Crypto & the Environment: how to be sustainable

There are several elusive analogies as to how much energy crypto unapologetically devours. The average bitcoin transaction consumes 1,785.5 kilowatt hours. This could power an average American household for 61.2 days. The carbon footprint here is equivalent to 1,879,709 visa transactions, according to Digiconomist. The Cambridge Bitcoin Electricity Consumption Index reports that the amount of bitcoin mining could boil enough water for all cups of tea in the UK for 30 years. The environmental concerns center around the amount of energy required to mine. And the fact that the current trend in energy consumption continues to rise.
Mining depletes energy mainly because of the high powered computers that compete to verify transactions in return for coins. Most chains use high-energy out of necessity to power complex algorithms. The energy used for these transactions are non-renewable energy sources, usually the dirtiest – coal for example. Another fun crypto energy fact by the Bitcoin Electricity Consumption Index, is that selling one art work on Ethereum has the same carbon footprint of one, one-hour flight. There is a new Ethereum (2) projected for the future which promises to use 99.95% less energy, but is a distant projected arrival. The current bear market is providing less consumption, but as soon as the next bull run hits, energy expenditure will soar in accordance. 
There are several chains that are working on more environmental efficiency as well as using more renewable energies. A possible six presenting various solutions include Chia (farming processed through Chia employee’s hard drives saving on external computer expenditure), Iota (which uses a “tangle” technology that does not require miners), Cardano (a well-known alternative offered by the co-founder of Ethereum producing 1000 transactions to 7 in Bitcoin), Nano (which uses Open Representative Voting protocol to reduce energy as well as offers free trade), Solarcoin (one coin for every megawatt hour created by solar energy), and Bitgreen (which gives rewards to users for being more environmentally conscious such as discounts for sustainable coffee, car-pooling, and volunteering). These chains are examples of where crypto must go in response to the present day energy waste. Highlighted here are mechanisms using renewable energies, applying energy efficient protocols, in addition to providing carbon footing offsetting.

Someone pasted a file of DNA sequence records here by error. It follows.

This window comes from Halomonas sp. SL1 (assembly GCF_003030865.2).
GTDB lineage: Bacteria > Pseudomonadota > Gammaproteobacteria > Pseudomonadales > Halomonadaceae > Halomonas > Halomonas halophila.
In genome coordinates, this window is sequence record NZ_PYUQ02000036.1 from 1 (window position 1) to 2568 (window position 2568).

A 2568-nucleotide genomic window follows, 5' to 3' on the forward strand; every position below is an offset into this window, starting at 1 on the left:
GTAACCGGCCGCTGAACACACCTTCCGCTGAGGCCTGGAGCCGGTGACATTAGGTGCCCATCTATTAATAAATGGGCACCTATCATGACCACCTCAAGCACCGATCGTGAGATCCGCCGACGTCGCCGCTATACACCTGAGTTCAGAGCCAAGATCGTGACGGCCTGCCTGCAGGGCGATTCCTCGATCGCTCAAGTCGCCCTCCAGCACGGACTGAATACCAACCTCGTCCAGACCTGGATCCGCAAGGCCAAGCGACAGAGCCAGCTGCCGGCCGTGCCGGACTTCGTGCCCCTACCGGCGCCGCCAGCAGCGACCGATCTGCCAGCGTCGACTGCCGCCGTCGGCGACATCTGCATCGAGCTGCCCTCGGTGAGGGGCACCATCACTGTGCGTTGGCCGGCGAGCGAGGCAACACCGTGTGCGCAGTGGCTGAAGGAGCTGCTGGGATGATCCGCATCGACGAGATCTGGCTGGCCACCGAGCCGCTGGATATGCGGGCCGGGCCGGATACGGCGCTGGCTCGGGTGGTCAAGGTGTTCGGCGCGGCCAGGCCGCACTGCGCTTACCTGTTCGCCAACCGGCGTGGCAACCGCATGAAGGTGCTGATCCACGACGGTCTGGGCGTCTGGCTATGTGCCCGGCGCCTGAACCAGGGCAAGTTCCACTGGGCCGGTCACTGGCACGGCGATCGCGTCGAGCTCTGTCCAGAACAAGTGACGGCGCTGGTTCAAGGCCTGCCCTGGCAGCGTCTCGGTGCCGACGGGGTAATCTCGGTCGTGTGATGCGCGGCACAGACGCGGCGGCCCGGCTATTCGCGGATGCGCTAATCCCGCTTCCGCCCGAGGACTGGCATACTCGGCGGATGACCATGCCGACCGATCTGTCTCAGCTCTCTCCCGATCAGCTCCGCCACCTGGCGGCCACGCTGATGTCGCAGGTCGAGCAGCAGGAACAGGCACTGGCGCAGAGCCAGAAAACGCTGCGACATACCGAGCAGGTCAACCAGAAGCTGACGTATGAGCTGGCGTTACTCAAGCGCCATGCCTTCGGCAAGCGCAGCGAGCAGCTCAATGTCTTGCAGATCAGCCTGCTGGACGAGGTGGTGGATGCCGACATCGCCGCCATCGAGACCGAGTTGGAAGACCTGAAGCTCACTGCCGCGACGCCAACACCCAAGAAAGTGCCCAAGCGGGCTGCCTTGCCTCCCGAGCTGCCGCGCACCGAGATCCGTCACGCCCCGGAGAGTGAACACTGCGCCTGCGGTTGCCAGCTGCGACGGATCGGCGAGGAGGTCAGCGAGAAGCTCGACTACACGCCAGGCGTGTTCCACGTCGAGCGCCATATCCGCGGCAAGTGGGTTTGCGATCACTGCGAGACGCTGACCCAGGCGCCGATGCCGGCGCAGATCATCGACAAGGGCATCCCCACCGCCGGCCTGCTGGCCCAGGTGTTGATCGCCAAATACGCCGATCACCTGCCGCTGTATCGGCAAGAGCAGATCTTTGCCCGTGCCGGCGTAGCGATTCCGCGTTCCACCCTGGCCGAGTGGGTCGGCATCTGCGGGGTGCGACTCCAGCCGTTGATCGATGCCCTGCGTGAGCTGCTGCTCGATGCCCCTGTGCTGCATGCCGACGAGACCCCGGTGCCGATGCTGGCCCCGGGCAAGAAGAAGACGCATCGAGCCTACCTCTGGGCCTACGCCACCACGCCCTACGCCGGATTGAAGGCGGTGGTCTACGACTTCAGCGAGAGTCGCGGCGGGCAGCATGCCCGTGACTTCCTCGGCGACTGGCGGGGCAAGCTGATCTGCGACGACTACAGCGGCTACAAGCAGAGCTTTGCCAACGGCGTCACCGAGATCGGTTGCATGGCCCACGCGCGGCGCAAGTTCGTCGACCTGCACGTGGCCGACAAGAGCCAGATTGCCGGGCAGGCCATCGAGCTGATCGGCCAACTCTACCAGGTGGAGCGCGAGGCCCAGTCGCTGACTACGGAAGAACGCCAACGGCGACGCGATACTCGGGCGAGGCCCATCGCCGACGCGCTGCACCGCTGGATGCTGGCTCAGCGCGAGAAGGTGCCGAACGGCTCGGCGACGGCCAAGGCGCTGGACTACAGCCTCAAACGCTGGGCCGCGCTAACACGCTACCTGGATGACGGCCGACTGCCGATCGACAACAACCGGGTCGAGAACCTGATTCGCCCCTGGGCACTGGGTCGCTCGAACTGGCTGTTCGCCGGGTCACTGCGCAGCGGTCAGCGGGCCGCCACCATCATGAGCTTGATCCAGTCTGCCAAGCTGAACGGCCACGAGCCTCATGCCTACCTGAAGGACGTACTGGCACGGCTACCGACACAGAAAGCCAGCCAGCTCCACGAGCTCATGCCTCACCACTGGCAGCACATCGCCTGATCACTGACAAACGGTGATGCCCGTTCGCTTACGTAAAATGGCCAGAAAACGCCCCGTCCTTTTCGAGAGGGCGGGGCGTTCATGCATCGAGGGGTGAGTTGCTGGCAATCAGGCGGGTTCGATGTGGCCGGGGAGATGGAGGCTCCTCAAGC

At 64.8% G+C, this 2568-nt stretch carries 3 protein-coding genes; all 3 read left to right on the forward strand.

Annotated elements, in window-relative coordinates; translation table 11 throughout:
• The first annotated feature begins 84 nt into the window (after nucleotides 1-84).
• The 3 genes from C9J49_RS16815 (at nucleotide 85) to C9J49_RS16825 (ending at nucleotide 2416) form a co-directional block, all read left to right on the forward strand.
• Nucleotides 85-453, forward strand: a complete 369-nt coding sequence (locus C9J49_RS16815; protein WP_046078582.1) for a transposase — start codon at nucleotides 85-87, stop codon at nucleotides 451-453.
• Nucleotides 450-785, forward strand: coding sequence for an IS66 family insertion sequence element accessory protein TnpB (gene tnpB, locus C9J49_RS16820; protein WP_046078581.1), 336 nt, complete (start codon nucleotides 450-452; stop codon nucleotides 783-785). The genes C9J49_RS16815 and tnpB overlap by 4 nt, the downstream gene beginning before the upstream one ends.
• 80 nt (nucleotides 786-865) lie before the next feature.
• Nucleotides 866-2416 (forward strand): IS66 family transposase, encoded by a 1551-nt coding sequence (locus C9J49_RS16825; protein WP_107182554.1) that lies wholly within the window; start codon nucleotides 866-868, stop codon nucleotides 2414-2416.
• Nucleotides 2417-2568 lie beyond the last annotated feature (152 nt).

While the block chain is proving to be the new “darling” of the art world because of the proof of ownership as well as utility extensions, we need to also look at the impact on our real world. If we do not take care of our biological relationships with our environment – people and nature, web 3 will not matter. Positive orgs are growing such as Crypto Climate All Accord that so far work with over 250 orgs to compile options and unique problem-solving solutions to reduce carbon output. They offer several remedies to lessen the severity of the imprint including a focus on energy efficiency, load-shifting, re-location, on-site renewables, recommendations, off-site renewables, and recommendations for high-quality offsets. The main focus is that the big chains are expending the most amount of energy and are by far vastly the most inefficient in terms of energy. The community as a whole need to work together to shift away from this waste, as web 3 grows a part of everyone’s online and in person world.